26 March 2011

The Phantom Piddler


Mrs. Hogan was a dark, thick set, giant of a woman with a Medusa face which was set in the grim aspect of distain. Her seething cauldron was ever on the verge of boiling over into rage. Mrs. Hogan - Hulk - was our fourth grade teacher, the dictator of a tiny nation who pressed her grapes of wrath. She would crouch before you to unleash her dragon breath – waves of halitosis spiced derision washed over you in a terrifying tsunami of abuse. “You are an imbecile boy – answer the question!” You knew the answer, but your mind was thrall – a rabbit in the headlights. “This boy doesn’t even know that two times two is four!” the class laughs heartily, if nervously. Your face flushed with embarrassment and shame, but the true humiliation  came later in the playground – when the humour got physical.

The heavy breasted Spartan tyrant ruled over her Helot minions with a mixture of violence and sarcasm. She sat at the head of the hierarchy of bullies – if she fingered you the rest were sure to follow. The nice kids, the middle class kids, were treated with fawning respect, but the poorer kids were reviled. Mrs. Hogan could strike with sudden fury hauling children by the hair, or dragging them by the arm in a vice like grip to the front of the class to be subjected to tirades of furious abuse while she slapped them around the head.

The days were long in Mrs. Hogan’s class, long and tortuous – especially if you were one of those less favoured children singled out for her special attention. “If brains were taxed you would get a rebate boy!” the children laughed, even those who were not quite sure what she was saying. “What do you have between your ears, a vacuum?” You had discovered long ago that even if you answered her enquiries correctly she would mimic you in sneering tones, and so you had fallen into silence. This was a tactic that had singled you out as the class idiot – your silence was growing ever deeper, until there really was a vacuum at the centre of your being.

Then one day something happened to rouse you from your reverie. The class was filing though the door after recess, some of the other kids were sniggering, and Mrs. Hogan had a face like thunder. When everyone was seated she took up her Mussolini stance – hands on hips before the class. The sunlight glinted off lenses of her horn rimmed glasses obscuring her eyes and giving her an even more inhuman aspect than usual. Her face was engorged with rage, “Who is responsible for this abomination?” she was pointing behind her towards the blackboard which bore the inscription scrawled in white chalk – “The Phantom Piddler Was Here!” beneath which was a small puddle. The class suddenly erupted with mirth, which was cut short by the dragon’s glare. “There is nothing funny about this disgusting display of savagery!” she intoned. “I want the culprit to come forward right now.” Moments of silent tension passed while she stared down the whole class. No one came forward.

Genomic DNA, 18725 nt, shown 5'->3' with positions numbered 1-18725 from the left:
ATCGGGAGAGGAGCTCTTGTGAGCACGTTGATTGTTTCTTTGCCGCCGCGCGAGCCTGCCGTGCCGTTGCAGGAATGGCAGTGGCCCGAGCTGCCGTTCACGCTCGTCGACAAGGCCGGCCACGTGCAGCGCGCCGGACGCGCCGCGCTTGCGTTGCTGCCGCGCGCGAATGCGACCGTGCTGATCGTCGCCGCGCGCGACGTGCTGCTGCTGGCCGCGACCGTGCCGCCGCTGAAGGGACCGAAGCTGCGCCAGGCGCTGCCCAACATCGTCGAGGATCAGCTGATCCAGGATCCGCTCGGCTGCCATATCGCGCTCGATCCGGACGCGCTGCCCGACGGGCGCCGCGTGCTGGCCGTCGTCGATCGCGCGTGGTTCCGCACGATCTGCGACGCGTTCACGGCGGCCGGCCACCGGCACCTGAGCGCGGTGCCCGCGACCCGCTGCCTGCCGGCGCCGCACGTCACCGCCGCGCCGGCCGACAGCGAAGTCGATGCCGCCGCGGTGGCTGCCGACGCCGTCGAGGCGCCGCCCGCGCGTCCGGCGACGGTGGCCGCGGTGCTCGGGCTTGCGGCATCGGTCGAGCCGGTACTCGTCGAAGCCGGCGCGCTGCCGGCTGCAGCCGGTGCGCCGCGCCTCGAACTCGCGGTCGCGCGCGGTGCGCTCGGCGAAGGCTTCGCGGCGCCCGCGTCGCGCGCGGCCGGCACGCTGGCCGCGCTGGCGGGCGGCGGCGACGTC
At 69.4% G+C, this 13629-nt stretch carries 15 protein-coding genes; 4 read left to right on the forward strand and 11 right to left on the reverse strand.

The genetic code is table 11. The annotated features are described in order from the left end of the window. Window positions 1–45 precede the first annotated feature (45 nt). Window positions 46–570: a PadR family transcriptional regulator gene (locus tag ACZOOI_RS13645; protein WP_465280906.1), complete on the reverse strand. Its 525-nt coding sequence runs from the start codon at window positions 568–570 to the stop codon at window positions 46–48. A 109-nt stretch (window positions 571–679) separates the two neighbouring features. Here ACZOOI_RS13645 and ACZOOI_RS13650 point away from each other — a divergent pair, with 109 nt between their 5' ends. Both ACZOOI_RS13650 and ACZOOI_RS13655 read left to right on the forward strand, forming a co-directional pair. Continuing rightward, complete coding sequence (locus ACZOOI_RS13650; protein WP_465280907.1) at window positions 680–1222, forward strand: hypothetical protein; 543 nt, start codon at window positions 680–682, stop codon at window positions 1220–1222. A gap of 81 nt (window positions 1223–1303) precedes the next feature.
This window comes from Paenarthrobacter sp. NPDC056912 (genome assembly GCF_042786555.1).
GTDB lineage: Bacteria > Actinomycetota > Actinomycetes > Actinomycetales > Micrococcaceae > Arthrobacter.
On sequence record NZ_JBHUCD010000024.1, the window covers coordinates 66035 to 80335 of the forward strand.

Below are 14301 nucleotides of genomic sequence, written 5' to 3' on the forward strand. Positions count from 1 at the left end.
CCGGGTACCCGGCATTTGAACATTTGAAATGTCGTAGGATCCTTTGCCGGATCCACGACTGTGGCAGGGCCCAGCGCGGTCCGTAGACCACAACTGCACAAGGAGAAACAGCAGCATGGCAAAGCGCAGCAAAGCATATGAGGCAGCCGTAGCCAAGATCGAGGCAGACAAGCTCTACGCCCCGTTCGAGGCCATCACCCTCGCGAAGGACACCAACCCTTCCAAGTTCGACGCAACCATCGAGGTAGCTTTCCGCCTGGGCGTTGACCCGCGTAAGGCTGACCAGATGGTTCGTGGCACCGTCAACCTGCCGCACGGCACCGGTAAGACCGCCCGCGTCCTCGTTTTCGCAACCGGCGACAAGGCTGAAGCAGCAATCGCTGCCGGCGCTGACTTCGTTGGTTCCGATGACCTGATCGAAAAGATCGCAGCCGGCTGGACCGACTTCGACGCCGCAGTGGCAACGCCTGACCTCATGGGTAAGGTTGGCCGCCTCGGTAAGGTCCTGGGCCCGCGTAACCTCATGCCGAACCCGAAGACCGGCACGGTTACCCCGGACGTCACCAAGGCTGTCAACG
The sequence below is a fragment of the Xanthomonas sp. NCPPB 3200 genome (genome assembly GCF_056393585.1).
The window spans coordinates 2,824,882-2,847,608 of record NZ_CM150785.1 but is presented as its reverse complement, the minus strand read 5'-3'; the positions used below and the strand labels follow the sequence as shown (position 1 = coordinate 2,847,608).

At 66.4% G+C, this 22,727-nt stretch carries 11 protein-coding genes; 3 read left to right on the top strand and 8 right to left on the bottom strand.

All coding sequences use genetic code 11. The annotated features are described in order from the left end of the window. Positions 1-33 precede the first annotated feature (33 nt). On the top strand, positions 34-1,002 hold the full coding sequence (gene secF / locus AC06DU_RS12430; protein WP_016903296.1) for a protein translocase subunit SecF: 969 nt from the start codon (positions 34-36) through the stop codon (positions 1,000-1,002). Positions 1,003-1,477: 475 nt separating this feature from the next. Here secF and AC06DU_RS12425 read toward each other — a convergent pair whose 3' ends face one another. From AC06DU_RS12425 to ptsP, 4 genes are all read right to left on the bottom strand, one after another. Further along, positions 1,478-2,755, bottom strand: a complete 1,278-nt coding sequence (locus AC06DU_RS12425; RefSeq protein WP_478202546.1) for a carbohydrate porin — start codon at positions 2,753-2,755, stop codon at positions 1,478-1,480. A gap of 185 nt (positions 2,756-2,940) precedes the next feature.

For the next two days Mrs. Hogan simmered in her quiet rage, exploding occasionally in a seemingly random pattern at any pupil who irritated her – even her squeaky clean favourites were not immune. The question of the phantom piddler weighed heavy on her mind and was the chief subject of debate and speculation in the playground. Who was our masked hero, when would he strike again? We had not long to wait until he did. Two days after his first attack the phantom struck again in the same spot. This time he left the epitaph “The Phantom Piddler Strikes Again!” Mrs. Hogan could barely control her rage. She flew on her broomstick around the class accusing each of her most ‘troublesome’ boys in turn, until she came to you. “No,” she said, “You don’t have the gumption, even for this.” It was the most hurtful thing she ever said to you.